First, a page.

Search Menu
Photonics Media Photonics Buyers' Guide Photonics EDU Photonics Spectra BioPhotonics EuroPhotonics Industrial Photonics Photonics Showcase Photonics ProdSpec Photonics Handbook
More News
Email Facebook Twitter Google+ LinkedIn Comments

Astronomers Discover the Moon Has a Tail
Jun 1999
BOSTON, Mass., June 10 -- Boston University astronomers report the discovery of a new feature of the Earth's moon -- a sodium-gas tail over half a million miles long. Scientists stumbled across this discovery in November when a Boston University team pointed a sensitive camera in the opposite direction from the moon in an attempt to photograph the Leonid meteor storm. Instead, they found a patch of sodium emission in an otherwise moonless sky.
It grew to be larger and brighter on November 19, and then faded slightly on November 20, said Steven Smith, a research associate in the university's center for space physics. Astronomers compared the findings with data recorded earlier that year, when similar observations were made following the new moon of August 21, 1998. They found the same types of emissions appearing in the same shapes over the same three nights spanning the new moon, though the August tail was much fainter. The scientists credit November's strong Leonid storm with the enhanced tail that allowed for relatively easy observation.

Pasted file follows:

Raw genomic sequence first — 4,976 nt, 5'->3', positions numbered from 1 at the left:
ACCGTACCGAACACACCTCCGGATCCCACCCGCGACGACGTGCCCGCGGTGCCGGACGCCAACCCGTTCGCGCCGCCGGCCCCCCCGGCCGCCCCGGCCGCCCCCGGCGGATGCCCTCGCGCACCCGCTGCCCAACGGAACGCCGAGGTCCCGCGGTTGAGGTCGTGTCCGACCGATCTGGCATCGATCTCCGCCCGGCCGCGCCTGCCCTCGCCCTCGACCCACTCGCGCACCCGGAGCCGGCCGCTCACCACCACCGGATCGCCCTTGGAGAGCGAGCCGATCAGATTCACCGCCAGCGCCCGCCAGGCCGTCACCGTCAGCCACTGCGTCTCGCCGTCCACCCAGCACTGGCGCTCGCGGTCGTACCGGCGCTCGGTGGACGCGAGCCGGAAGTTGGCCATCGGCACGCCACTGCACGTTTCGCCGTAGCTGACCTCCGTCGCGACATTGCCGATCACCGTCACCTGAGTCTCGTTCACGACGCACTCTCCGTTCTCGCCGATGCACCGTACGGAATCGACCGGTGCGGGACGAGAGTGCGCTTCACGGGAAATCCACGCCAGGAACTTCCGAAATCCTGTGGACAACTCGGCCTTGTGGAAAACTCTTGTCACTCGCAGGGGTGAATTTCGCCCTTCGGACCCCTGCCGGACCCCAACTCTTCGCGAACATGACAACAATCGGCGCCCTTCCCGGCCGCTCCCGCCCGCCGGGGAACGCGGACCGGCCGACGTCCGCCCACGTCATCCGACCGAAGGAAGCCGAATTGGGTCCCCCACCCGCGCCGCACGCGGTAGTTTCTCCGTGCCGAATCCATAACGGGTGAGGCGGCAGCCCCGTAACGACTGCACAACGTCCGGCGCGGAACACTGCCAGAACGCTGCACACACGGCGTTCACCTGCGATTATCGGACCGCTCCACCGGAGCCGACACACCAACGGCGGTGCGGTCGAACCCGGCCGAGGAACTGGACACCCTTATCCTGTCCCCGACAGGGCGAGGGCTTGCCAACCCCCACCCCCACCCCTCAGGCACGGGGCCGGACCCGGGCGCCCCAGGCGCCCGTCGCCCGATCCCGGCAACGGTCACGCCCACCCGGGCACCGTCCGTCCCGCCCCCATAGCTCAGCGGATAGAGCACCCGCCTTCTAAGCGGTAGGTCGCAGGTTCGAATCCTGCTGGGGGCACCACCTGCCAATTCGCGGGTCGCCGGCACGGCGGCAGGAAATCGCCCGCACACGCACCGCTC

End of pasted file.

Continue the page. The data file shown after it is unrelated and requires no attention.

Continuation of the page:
News & Features

Terms & Conditions Privacy Policy About Us Contact Us
back to top
Facebook Twitter Instagram LinkedIn YouTube RSS
©2018 Photonics Media, 100 West St., Pittsfield, MA, 01201 USA,

Photonics Media, Laurin Publishing
x We deliver – right to your inbox. Subscribe FREE to our newsletters.
We use cookies to improve user experience and analyze our website traffic as stated in our Privacy Policy. By using this website, you agree to the use of cookies unless you have disabled them.